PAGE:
ON THE budget deficit, the House Republicans have compiled a remarkable record of irresponsibility, and yesterday they managed to keep it alive. By voice vote theyadopted in conference a resolution repudiating the president -- they would say upholding his campaign promise -- and opposing all new "new taxes and . . . tax rate increases" to reduce the deficit.

These same legislators yield to no one in deploring the deficit. You might therefore think that somewhere along the way they would have advanced a list of spending cuts to square their goals of fiscal responsibility and no new taxes. You would be wrong.

To the contrary: beneath the cover of being opposed to a policy of tax and spend, they do every bit as well as the Democrats at bringing home the projects and not offending the interest groups that make campaign contributions and could put them at political risk.

Senate Republicans as a group have acted responsibly over the past 10 years, providing leadership, taking risks and trying to prod their presidents and the Democrats toward fiscal settlements. Not so the House brethren. House Republicans have regularly opposed the budget resolutions the governing Democrats must bring to the floor each year, and that is their right. But it turns out most years that they are opposed to all the alternatives as well. They make no proposal of their own; this year, as in the past, they would not vote on the president's budget, either. They practice the politics of no fingerprints.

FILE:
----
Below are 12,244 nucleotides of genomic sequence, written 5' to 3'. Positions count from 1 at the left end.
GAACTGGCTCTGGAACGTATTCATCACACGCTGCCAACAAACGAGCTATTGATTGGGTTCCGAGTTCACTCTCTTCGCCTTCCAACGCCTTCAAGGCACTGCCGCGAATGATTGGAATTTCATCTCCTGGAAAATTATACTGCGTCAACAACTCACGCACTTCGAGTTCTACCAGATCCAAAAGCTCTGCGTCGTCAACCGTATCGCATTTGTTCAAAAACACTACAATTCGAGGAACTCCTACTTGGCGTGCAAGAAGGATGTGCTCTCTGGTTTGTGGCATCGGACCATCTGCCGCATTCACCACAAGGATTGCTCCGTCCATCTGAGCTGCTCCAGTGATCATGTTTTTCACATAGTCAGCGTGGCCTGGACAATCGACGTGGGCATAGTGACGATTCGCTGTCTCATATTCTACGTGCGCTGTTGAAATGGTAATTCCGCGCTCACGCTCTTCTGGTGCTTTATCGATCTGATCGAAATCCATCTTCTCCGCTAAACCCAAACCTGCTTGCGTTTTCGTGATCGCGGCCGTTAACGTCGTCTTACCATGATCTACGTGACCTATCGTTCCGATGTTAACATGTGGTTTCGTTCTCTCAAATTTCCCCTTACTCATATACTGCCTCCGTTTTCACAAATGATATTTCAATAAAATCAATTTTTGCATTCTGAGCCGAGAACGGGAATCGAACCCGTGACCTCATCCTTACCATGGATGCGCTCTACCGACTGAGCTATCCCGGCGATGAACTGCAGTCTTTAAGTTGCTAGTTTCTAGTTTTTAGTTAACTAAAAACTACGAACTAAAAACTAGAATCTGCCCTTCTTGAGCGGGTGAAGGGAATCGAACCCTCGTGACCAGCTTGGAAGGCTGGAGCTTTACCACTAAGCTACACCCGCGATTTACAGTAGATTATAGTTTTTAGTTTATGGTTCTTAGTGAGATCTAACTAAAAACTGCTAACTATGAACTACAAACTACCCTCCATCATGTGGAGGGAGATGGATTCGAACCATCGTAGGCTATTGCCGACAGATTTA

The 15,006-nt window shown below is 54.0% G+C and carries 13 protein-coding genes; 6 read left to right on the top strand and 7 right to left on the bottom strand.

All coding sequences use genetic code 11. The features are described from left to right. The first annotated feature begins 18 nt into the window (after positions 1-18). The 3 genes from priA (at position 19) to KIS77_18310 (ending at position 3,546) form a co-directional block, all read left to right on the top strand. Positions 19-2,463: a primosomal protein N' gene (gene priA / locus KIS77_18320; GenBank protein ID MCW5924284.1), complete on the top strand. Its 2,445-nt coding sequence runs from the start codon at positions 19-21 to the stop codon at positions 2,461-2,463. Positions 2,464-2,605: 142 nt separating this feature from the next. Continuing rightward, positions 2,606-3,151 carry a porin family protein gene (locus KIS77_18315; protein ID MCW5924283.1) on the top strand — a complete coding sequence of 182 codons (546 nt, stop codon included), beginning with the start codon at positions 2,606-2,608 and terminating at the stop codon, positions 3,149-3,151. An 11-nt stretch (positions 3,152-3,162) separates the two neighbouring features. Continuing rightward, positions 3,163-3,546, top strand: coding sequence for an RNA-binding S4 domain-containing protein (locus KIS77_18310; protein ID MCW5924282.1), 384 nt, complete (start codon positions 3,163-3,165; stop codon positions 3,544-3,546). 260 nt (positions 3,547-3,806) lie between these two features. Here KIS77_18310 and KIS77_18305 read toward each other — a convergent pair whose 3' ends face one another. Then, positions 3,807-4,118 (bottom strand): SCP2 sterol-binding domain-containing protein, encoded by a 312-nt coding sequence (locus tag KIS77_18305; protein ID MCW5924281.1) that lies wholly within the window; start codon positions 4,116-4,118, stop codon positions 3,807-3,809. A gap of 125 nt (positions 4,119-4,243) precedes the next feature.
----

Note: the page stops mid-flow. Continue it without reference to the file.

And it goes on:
The Democrats have properly warned that they are not going to be the heavies in the deficit reduction process, and that majorities of both parties as well as the president are going to have to put their names to whatever is produced at the budget summit. If the deficit-cutting is to be genuine, that product has to include a significant tax increase as well as spending cuts. That is the inescapable math lesson that the tripling of the national debt since 1980 teaches.

The deficit is an insidious drain on both the economy and the capacity to govern. The administration itself now concedes it is the foremost problem of national economic policy. For shallow political gain and without a principled alternative, the House Republicans now jeopardize the solution. These Republicans are always bewailing their seemingly semi-permanent minority status in the House. Their continuing flight from responsibility yesterday suggests the reason.